After escaping from prison, Glenn Griffin, his brother Hal and a third inmate Sam Kobish randomly select a house in a well-to-do suburb of Indianapolis in which to hide out. The home belongs to the Hilliard family, Dan and Ellie who live there with their 19-year old daughter Cindy and their young son Ralph. They plan on staying only until midnight as Griffin is awaiting his girlfriend who will meet them with some money he had stashed away. When she doesn't arrive, their stay stretches out to several days. Dan Hilliard plays their game knowing that if he makes any attempt to contact the police, his family could be caught in the crossfire.Written by
This movie and the play on which it was based, are loosely based on the experience of the Hill family in 1952. An article published by Life magazine about the play is the subject of the Supreme Court case Time Inc. v. Hill, in which the family sued the magazine for stating that play depicted what really happened. See more »
When Glenn is having breakfast, he takes the cup from his left hand side and puts it on his right. It then hops back and forth between shots. See more »
A lot of loopy comments out there about this one. "Predictable" is a very over-used adjective that I've certainly been guilty of myself, but what exactly is supposed to happen in a hostage-taking, domestic thriller like this? Are aliens supposed to land in the Hilliards' back yard and vaporize everyone? Is Bogart's escaped con supposed to dress up in drag at some point and decide he wants to become a chorus girl? Would that satisfy those who find this movie predictable?
"The Desperate Hours" keeps you on the edge of your seat; it more than passes the test as a thriller and it most certainly has not mellowed over time. The script is fine, intelligently examining how the respectably middle class but somewhat complacent father (Frederic March) draws strength and courage from the love of his wife and kids in handling the ordeal. Though each family member is formulating their own strategy for how best to resolve the crisis (their brains are always going "clickity-clickity-click" as Bogart mockingly keeps reminding them) they recognize March as the father and as such the captain of the ship. They look to him for leadership and he responds. It's telling that when the young son disobediently puts his ill-conceived plan into action, it undermines the father's nearly successful tactic. Though he had earlier suspected his dad of being cowardly for not taking a more aggressive stance, from this point on he begins to appreciate all the variables he must take into account and looks up to him once more. The idealized, but by no means wildly unrealistic domestic situation reflects the mood of the time. Why on earth would it possibly reflect cynically 90's attitudes and sensibilities, as some reviewers seem to desire?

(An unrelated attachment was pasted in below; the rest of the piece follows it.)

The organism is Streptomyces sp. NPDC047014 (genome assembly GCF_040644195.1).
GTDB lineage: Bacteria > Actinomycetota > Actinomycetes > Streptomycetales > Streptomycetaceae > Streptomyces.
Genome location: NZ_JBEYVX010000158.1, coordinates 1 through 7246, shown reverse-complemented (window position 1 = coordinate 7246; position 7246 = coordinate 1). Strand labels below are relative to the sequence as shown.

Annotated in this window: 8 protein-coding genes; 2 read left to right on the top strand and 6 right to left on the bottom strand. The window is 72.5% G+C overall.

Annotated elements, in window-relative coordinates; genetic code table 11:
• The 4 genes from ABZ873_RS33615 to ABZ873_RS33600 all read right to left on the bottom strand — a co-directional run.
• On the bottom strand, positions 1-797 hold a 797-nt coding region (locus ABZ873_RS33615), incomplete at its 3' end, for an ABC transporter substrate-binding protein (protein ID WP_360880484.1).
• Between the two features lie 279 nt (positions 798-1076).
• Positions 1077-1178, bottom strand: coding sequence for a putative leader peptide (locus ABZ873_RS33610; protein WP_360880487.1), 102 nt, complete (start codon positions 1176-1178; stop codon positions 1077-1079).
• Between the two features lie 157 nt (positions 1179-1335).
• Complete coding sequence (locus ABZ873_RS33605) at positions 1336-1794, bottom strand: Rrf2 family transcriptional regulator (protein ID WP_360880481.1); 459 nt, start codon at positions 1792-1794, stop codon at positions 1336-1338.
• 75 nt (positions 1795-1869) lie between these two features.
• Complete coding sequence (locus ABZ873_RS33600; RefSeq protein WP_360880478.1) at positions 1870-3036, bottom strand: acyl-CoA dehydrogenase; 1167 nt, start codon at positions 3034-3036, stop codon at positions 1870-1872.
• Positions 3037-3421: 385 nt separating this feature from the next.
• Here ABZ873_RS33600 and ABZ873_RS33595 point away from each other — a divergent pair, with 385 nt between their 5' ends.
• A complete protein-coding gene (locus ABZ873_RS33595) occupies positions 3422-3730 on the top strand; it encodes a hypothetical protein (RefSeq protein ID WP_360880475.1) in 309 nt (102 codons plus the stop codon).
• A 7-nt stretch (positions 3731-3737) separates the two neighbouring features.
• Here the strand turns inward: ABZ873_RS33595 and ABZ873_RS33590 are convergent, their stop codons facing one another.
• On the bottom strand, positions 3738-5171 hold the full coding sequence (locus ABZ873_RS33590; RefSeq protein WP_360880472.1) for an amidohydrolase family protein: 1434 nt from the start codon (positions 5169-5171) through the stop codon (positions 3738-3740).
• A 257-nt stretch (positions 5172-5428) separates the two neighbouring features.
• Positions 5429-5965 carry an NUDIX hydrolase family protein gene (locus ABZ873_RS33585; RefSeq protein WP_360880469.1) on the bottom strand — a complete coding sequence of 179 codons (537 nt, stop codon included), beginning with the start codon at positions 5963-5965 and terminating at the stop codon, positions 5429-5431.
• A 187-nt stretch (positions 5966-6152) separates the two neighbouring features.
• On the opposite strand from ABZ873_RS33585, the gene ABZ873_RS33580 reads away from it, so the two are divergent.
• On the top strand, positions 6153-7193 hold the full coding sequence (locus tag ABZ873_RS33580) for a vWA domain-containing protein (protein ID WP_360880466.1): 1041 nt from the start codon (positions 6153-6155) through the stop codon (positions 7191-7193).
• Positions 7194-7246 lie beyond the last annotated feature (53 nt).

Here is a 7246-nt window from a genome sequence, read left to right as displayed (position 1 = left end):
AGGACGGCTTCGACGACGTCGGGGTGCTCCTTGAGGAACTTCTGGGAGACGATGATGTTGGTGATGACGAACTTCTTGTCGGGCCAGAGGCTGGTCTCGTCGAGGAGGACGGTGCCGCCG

There are casting decisions pertaining to age differences which raise an eyebrow, but do not seriously detract from William Wyler's (as masterful and dependable a director as Hollywood has ever cranked out) otherwise polished production. At 42 of course, Gig Young seems a tad old for the family's 19 year old daughter (beautiful Mary Murphy) but he's still youthful enough looking and he puts an interesting spin on what is usually the thankless role of the boyfriend who stumbles into things. One of the beauties of B&W photography is that it can always be used to make actors look as many as 5-15 years younger than they are. This comes into play with Bogart's character as well, as he's asked to be the older brother of 32 year old Dewey Martin, and it's something that I didn't have too hard a time buying. It's difficult to believe this was one of his last films, as he seems quite vigorous and robust in the part.
Tense, exciting, well-acted and directed; this is indisputably far superior to Michael Cimino's bloody and botched 1990 Mickey Rourke "star" vehicle remake.
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